“I know you tried your best, but I’m really sad. You know, I will wake up in the morning, and I won’t be able to see my daddy.’”

Duke also reports that according to Trent Jackson, Dr. Murray never spoke with Michael’s mother Katherine at the hospital, which is also contrary to what he told police.

Source: CNN.com

The Reason Michael Jackson’s Autopsy Photo Was Shown To Jurors

Posted on: 13th October 2011

The autopsy photo of Michael Jackson that was shown in court on Tuesday at Dr. Conrad Murray’s involuntary manslaughter trial evoked tears and gasps from audience members in attendance, and RadarOnline.com has exclusively learned why it was used.

“The defense has witnesses that are going to testify that Michael Jackson’s bones were protruding, and that he looked very, very sick. Remember the paramedic told jurors that when they first arrived at Michael Jackson’s bedroom, they thought he was a hospice patient. The photo had to be shown to jurors to show Michael Jackson’s physical state. The Jackson family was warned before the photo was shown, and Katherine Jackson left without seeing the photo,”

a law enforcement source tells RadarOnline.com.

RadarOnline.com has chosen not to publish Michael Jackson’s autopsy photograph.

“Showing an autopsy photo is never taken lightly. It can be gruesome, but there is always a very specific reason why it’s shown. This wasn’t done for shock value, as some pundits have declared,”

the insider says.

As the D.A. is expected to rest their case this week; the defense will then begin presenting its case.

If convicted of involuntary manslaughter, Dr. Murray could face up to four years behind bars.

Source: RadarOnline.com

With Final Witnesses, Prosecutors Focusing On ‘Gross Negligence’ of Michael Jackson Doctor

Posted on: 13th October 2011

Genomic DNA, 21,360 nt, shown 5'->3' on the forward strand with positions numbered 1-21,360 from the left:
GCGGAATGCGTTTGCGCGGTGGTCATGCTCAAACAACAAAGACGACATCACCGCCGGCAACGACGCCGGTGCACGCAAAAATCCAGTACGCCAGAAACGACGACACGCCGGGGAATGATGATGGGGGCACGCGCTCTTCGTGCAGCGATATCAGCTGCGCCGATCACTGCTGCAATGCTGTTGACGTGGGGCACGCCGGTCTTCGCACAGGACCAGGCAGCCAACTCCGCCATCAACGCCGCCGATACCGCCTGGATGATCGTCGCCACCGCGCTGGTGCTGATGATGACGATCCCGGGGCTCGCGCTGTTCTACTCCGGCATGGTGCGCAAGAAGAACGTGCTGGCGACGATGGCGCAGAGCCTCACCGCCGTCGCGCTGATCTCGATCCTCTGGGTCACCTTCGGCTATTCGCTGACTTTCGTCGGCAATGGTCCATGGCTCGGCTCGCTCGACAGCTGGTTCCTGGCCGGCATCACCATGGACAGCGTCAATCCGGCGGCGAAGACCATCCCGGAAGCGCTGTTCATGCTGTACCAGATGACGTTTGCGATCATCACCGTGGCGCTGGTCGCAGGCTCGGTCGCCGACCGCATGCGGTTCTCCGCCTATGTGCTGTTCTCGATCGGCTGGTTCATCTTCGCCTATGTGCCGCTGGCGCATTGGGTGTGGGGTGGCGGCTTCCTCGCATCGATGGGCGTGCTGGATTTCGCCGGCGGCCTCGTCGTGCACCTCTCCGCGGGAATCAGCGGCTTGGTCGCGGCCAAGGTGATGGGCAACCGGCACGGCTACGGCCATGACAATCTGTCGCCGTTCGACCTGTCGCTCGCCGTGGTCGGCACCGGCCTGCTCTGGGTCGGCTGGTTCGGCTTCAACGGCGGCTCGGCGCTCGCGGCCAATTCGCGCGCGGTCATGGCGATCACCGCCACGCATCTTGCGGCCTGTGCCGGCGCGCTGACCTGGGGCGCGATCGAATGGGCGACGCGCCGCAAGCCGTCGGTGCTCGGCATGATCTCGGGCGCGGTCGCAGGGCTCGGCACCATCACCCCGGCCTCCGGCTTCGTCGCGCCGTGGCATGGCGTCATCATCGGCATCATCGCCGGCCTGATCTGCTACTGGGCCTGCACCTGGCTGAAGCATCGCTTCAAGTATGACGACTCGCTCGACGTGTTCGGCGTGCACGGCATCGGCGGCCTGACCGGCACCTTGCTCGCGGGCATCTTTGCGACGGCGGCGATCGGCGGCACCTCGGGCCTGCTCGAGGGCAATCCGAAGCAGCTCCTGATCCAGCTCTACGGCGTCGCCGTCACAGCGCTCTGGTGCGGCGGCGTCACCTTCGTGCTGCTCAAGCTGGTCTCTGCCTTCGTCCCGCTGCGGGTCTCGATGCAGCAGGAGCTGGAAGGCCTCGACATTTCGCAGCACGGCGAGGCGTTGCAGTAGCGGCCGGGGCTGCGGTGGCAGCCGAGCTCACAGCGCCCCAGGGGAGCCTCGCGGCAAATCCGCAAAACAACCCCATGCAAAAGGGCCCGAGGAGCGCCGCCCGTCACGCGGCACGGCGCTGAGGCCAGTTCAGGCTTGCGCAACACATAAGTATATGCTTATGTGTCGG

Experts repeatedly told jurors that Michael Jackson’s doctor acted with “gross negligence” throughout his treatment of the pop superstar, a theme that will likely be repeated as prosecutors near the end of their involuntary manslaughter case against the physician.

The conclusion of the prosecution’s case, which may come on Thursday but more likely will extend into next week, brings defense attorneys a step closer to revealing how they will counter damaging evidence presented through more than 30 witnesses so far. The defense case shifted Wednesday when an attorney for Dr. Conrad Murray revealed he was abandoning the theory that Jackson swallowed the fatal dose of the anesthetic propofol.

The Houston-based cardiologist has pleaded not guilty, and his attorneys have repeatedly told jurors they will show Jackson self-administered either the anesthetic or the sedative lorazepam without Murray’s knowledge. They had invested months before the trial on the theory that Jackson somehow drank propofol and caused his own death.

Defense attorney J. Michael Flanagan stunned a judge and prosecutors before testimony resumed Wednesday that the results of a study he commissioned confirmed that if Jackson swallowed the anesthetic, its effects would be “trivial” and the issue wouldn’t be raised with jurors.

Murray’s attorneys may still argue that Jackson gave himself the fatal dose of the drugs, but a pair of experts told jurors that even if that happened, it didn’t change that Murray went far astray from medical norms.

The experts, a cardiologist and a sleep expert who both practice emergency medicine, said Murray should have never been giving Jackson propofol as a sleep aid.

“It’s beyond a departure from the standard of care into something unfathomable,”

said, Dr. Nader Kamanger, a UCLA sleep expert.

Kamanger said that even if Jackson did somehow give himself the fatal dose of a drug, Murray would still be at fault.

“Here you have a patient that may potentially have a substance abuse problem,”

Kamanger said.

“It sounds like he had a substance abuse problem,”

the doctor said, noting that Murray left the singer alone in his bedroom on June 25, 2009 with a variety of drugs readily available.

Jackson’s death, he said, was “a foreseeable complication.”

Both Kamanger and Dr. Alon Steinberg, a cardiologist, said Murray’s admission that he didn’t call 911 for at least 20 minutes and his ineffectual resuscitation efforts left Jackson with little chance for survival.

“Every minute counts,”

Steinberg said, adding that even a five-minute delay in calling could be the difference between life and death. He called Murray’s behavior “strange” and along with Kamanger criticized the cardiologist for trying to perform CPR on Jackson’s bed rather than a hard surface.

Kamanger and Steinberg each listed multiple reasons for why they felt Murray acted with “gross negligence” while acting as Jackson’s personal physician as the singer prepared for a series of comeback concerts in 2009. Steinberg noted that Murray lacked sophisticated medical equipment that is present in hospital settings where propofol is supposed to be administered.